Las Vegas is a commuter town (and UNLV is mostly a commuter school), but Vegas lacks any large-scale mass transit options. Our bus system is lackluster, and we don't have any kind of light rail. The monorail system that runs along half the strip doesn't even stretch to downtown or to the airport, and won't enable opponent teams' fans to travel from the airport to the stadium - let alone support commuters wanting to come from the suburbs of Henderson, North Las Vegas, Summerlin, or the rapidly-growing southwestern corner. In addition, I doubt that the location of the stadium on-campus will help all that much with student attendence at UNLV games. I think a bigger factor in students not attending is that many of them have part-time jobs and work on Saturdays. So they wouldn't be attending no matter where the stadium is located.

UNLV is considering building a new football stadium [LEFT] in the place of the
Thomas & Mack Center's existing (and barely-sufficient) parking [RIGHT]

And then there's the parking issue. Without public transit, fans are stuck driving to the game, and Las Vegas citizens are (from my experience) frustratingly-averse to carpooling. If you build a 60,000-seat stadium, you'll need a 60,000-car parking lot to go along side it. Except this stadium is replacing the existing parking lot outside of the Thomas and Mack. So where will everybody park? Are they going to add ten floors to the existing southern parking garage? They can't build an underground parking garage; that would be a disaster waiting to happen. Las Vegas is located in a valley, and UNLV's campus is at one of the lowest points in that valley, which means when we get our late August and September "monsoons", the area is prone to flooding. UNLV's parking lots have been known to flood during heavy rainstorms. An underground parking garage would likely turn into a subterranean swimming pool when a similarly heavy rainstorm inevitably happens.

Mark Davis and Sheldon Addleson
The UNLV campus has flooded during heavy rainstorms, damaging vehicles and leaving students and visitors stranded.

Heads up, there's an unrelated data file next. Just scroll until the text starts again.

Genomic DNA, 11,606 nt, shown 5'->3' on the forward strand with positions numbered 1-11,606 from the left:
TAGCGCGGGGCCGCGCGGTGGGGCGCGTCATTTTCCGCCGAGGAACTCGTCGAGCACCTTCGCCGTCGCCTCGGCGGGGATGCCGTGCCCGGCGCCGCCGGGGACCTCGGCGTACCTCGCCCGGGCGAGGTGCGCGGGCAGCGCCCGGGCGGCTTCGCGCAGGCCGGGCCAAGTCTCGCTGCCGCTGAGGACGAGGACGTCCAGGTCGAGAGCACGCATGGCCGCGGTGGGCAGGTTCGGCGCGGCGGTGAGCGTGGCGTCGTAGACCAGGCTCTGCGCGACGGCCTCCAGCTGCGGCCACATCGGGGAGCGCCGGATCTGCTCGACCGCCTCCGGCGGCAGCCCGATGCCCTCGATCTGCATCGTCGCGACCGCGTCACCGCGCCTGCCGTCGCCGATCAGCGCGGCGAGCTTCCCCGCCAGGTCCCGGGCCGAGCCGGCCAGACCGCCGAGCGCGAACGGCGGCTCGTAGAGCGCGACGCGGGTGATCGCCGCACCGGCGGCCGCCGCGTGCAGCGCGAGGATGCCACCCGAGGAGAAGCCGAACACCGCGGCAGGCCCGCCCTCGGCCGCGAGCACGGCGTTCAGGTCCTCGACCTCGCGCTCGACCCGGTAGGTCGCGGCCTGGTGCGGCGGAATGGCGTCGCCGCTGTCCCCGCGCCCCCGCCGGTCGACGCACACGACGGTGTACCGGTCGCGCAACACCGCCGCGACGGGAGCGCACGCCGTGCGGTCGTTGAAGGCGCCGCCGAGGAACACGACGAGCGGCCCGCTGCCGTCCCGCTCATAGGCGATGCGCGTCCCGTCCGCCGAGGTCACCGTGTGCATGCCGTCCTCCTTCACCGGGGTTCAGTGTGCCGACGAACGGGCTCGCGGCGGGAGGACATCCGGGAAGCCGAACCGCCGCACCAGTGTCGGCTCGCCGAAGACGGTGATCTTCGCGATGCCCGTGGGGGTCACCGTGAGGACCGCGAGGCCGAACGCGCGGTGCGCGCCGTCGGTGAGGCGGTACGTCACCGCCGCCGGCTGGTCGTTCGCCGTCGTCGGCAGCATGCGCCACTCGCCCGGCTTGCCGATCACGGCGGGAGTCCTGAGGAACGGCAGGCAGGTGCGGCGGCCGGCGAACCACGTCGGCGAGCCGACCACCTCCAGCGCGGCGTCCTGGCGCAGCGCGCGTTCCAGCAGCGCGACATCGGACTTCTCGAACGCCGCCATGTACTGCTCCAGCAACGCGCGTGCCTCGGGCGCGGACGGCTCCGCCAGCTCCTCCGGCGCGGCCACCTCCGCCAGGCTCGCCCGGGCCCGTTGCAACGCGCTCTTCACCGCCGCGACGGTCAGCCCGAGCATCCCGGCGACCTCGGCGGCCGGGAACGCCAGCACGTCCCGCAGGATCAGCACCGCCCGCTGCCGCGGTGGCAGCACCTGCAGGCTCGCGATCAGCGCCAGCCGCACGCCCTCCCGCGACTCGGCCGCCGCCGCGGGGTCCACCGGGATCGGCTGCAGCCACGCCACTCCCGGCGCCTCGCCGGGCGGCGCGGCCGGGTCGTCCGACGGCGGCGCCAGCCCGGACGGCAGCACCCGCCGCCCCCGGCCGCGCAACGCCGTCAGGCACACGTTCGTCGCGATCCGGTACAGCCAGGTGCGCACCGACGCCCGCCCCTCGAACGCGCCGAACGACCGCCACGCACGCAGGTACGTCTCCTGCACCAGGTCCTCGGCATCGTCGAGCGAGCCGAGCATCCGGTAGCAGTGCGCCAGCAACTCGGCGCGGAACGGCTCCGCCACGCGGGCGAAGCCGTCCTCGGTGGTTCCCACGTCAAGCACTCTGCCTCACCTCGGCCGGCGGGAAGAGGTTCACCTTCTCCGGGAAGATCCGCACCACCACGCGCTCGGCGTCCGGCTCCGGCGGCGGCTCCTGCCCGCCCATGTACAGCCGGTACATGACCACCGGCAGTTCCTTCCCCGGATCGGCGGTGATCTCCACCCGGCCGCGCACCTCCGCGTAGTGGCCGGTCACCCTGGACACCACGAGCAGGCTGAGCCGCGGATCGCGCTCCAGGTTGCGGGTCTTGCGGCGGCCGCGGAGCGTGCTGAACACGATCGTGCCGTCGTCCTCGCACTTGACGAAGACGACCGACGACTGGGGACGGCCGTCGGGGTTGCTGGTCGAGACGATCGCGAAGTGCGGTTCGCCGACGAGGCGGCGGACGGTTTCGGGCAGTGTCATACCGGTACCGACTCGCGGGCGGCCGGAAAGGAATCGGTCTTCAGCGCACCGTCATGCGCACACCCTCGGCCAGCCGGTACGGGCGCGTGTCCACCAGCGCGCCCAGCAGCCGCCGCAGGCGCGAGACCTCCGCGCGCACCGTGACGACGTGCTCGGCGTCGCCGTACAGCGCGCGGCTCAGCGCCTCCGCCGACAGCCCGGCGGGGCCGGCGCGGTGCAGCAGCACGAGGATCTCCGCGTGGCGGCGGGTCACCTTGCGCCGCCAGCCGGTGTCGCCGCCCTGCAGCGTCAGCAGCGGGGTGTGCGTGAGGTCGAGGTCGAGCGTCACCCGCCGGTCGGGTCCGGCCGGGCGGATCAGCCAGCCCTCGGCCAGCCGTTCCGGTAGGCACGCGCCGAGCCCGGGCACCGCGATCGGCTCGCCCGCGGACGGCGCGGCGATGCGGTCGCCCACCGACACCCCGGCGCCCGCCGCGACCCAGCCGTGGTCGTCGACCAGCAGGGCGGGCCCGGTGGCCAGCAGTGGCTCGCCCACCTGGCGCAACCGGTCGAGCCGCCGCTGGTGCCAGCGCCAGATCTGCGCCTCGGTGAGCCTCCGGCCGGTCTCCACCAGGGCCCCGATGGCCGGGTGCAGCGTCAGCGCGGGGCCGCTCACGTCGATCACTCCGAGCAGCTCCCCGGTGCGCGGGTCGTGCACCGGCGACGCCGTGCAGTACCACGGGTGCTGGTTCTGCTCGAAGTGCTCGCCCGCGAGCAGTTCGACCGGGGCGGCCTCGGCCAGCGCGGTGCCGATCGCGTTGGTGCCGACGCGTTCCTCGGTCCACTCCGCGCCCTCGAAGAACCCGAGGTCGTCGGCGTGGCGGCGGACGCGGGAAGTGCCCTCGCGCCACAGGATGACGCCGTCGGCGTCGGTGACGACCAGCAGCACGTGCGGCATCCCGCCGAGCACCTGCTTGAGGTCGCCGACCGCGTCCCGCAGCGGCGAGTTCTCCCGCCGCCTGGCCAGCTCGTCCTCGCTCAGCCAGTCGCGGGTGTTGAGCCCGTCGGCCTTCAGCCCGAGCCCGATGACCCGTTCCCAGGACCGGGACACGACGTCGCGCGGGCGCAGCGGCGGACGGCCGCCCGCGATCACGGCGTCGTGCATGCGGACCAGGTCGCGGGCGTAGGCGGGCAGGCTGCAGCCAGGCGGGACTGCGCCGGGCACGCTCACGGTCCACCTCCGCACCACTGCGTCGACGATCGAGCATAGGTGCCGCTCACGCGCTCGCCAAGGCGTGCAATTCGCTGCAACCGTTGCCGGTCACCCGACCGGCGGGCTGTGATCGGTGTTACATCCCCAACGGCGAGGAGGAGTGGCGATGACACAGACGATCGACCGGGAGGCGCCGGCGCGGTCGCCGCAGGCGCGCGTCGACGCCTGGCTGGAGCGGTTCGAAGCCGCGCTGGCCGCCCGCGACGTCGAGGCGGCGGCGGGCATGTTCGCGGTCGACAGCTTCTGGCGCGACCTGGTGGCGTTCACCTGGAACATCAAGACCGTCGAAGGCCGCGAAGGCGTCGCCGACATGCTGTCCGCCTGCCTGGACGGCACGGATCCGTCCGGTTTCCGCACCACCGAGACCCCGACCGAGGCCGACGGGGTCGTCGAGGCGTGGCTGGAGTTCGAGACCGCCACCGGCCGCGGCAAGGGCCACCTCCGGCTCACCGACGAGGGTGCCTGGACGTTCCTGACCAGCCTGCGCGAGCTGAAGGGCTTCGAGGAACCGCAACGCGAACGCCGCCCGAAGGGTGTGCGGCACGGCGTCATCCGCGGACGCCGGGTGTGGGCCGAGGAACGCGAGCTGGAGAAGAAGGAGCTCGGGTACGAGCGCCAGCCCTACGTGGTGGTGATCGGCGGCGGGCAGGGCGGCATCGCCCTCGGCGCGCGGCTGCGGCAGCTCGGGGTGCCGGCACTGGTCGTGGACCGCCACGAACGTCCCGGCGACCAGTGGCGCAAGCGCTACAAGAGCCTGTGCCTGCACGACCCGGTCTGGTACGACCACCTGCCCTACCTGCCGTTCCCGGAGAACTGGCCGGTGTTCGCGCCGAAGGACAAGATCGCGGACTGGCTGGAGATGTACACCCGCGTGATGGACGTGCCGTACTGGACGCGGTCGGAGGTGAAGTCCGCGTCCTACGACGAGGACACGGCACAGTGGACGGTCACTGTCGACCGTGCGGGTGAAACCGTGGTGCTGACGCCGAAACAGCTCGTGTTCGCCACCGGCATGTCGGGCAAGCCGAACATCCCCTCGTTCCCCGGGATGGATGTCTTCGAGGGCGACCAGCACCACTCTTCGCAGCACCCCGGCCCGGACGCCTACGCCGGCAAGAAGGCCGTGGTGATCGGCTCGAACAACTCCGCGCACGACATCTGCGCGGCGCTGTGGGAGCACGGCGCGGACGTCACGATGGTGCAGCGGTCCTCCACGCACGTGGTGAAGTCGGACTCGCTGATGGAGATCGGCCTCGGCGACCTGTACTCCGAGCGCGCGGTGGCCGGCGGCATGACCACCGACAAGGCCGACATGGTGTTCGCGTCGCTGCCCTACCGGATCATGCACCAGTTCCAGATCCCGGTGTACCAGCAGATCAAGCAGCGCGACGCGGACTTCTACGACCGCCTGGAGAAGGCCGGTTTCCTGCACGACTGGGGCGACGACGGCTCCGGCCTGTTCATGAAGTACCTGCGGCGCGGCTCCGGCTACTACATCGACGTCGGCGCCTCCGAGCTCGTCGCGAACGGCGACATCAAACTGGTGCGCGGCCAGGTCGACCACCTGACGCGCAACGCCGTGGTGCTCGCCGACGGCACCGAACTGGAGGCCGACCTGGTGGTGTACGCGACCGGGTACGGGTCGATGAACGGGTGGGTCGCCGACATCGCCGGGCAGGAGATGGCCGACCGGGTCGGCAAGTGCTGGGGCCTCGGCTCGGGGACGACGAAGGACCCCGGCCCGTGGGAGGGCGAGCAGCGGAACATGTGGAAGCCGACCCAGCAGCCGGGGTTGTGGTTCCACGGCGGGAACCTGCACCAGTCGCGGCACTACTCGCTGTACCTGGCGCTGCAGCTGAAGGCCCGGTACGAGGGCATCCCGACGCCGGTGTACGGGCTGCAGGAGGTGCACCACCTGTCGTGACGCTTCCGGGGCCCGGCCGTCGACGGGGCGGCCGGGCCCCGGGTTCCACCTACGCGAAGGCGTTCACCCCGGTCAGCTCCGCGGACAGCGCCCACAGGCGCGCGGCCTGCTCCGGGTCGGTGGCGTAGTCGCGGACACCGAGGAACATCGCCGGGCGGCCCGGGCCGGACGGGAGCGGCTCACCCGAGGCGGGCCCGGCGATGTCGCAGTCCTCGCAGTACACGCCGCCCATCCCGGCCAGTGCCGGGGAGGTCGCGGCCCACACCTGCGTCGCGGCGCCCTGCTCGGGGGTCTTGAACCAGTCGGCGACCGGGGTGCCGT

But I digress...

UPDATE MAY 10, 2016:
More recent reports have indicated that the Raiders would continue to play in California until a new stadium is constructed in Las Vegas. They would not be playing in Sam Boyd Stadium. This certainly makes the move seem more serious to me, since most of my doubts regarding Davis' sincerity was the result of Davis suggesting that the Raiders might play at Sam Boyd for a couple years while waiting for the new stadium. So the following few paragraphs have now been rendered moot, so feel free to disregard.

In any case, such a stadium won't be completed for years! I'm not even sure if it's even been fully approved yet. But these reports are saying that the Raiders could be playing in Las Vegas as early as the 2017 NFL season. So where would they play? Mark Davis supposedly has already visited Sam Boyd Stadium, and has approved of it as a temporary home for the Raiders until the new stadium gets built.

...

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UNLV football fans were riding high earlier last month after the team's record-breaking victory against Idaho State, and the nail-biting victory against rival Nevada the following week. UNLV was going into a pair of winnable games against Mountain West opponents San Jose State and Fresno State, and there was a very real possibility (and expectation) that UNLV could go 3-0 in Mountain West play and go into last week's Boise State game to determine first place in the conference. I don't think anybody expected that UNLV could have beaten Boise State, but Boise's debacle against Utah State certainly left doubts about that team's ability.

But it doesn't matter, UNLV managed to blow the games against San Jose and Fresno in the fourth quarter. A potential 4-3 start to the season fell to a pathetic 2-5, right in line with pre-season predictions from skeptics. UNLV has certainly shown that they have the ability to play well and win games, but in traditional UNLV fashion, they still can't muster up the discipline to pull through at the end of the game.